4.7-litres, no turbochargers, a manual gearbox and a soundtrack that shakes you to the core – this Tipo V12 once sat in one form or another in the 641 F1 car of 1990. I guess the Mercedes-AMG One is using the same mantra as the F50, but Ferrari had it sussed back in 1995.

    Jaguar XK6

    I can't think of an engine that's served a longer production life than the XK – 43 years from 1949-1992. That's because this straight-six was a unbelievably versatile, being used in everything from the XJ family of luxury saloons to the Le Mans-winning D-Types of the 1950s.

    Known for its ability to produce decent torque at virtually any engine speed, the XK is a true British icon that has seen action in not just Jaguars, but also Listers, Daimlers and even the FV101 Scorpion light tank.

    Nissan RB26DETT

    I decided that I had to pick between the Nissan RB26 and the Toyota 2JZ and, for me, the Skyline powertrain takes the win. Due to the 'gentleman's agreement' in Japan in the 1990s, the twin-turbocharged straight-six was rated at 280bhp and 293lb ft of torque, although if you actually put an R34 Skyline GT-R on a dyno, you'd be looking at something more like 330bhp.

    From stock, the twin turbocharging works so well that the power delivery is almost linear from the RB26. Tune it up to the numbers it's capable of though (600bhp even on stock internals, with the block being good for 1000bhp), and it can quickly become a boosted animal that very much needs an all-wheel drive system to keep its power in check.

    We'd like to know which of these engines is your favourite, so cast your vote in the poll below! Or if I've missed an engine out, drop your favourite engine in the comments!

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    Comments (147)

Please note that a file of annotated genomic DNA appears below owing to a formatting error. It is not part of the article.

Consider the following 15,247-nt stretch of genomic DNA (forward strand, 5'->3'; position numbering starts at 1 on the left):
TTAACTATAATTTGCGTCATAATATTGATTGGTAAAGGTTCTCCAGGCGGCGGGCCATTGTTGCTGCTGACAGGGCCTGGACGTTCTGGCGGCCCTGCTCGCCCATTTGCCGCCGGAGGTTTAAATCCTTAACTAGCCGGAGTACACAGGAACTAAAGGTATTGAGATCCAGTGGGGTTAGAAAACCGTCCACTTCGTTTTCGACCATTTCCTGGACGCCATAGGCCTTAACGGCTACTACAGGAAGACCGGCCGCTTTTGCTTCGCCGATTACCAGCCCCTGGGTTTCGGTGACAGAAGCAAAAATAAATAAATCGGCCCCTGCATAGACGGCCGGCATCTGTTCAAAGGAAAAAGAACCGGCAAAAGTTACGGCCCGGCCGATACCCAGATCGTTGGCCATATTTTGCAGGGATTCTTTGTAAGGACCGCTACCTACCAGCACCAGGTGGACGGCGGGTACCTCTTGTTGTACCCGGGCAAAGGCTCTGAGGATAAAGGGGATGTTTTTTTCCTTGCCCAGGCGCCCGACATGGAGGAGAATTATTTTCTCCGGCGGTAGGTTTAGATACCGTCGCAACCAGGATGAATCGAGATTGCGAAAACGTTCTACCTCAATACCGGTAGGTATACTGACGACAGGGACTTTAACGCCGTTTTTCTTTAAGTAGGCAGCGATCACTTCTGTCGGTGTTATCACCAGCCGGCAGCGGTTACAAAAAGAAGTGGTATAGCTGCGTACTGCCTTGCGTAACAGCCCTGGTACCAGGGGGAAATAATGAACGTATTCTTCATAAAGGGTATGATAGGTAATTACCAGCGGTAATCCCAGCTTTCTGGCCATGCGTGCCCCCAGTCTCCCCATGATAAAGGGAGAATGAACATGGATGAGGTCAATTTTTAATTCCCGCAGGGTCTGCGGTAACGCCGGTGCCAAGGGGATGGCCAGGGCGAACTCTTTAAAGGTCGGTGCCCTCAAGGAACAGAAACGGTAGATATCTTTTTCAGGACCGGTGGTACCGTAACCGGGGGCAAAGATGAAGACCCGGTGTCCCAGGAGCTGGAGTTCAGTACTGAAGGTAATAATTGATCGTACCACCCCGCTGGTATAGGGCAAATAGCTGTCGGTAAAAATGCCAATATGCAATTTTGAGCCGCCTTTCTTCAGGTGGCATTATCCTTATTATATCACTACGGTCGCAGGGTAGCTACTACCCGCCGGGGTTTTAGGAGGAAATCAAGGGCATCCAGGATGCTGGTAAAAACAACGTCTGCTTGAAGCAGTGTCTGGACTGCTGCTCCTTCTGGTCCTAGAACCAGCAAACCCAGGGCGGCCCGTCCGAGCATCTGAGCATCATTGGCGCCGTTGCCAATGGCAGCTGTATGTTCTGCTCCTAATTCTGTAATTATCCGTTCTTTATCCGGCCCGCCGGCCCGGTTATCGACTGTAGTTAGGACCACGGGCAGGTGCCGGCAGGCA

• Chevrolet's "Small-block" V8. It can do anything. From powering vans, plows and pickups to muscle and high performance sportscars.

      You can use it for all kinds of racing, including powerboating. It's small, light, simple, dependable and affordable. And it's been going strong for six decades.

        1 year ago
      • The SBC and its replacement, the LS series, are such good engines, they don't need to be on lists!

          1 year ago
    • Astonished you’ve left out the Alfa Busso V6 as well as the LFA V10!

        1 year ago
    • It’s Honda’s ohc single in 50, 70, and 90 forms. Not glamorous, but a great liberator.

        1 year ago
    • Euro biased list.

      Americans made some engines which were and still are world class, particularly if you consider reliability and costs.

      For example, Ford Cleveland 351, Chevy 350, Chrysler Hemi 429, Current Ford Mustang Shelby 5.2 litre 350R engine, engine that went into the Vette Z06.

      They were particularly great when you factor in cost for performance parts, and ease of installing them and maintaining. Europeans never had anything even close to them.

        1 year ago
    • Where are the rotaries at?

        1 year ago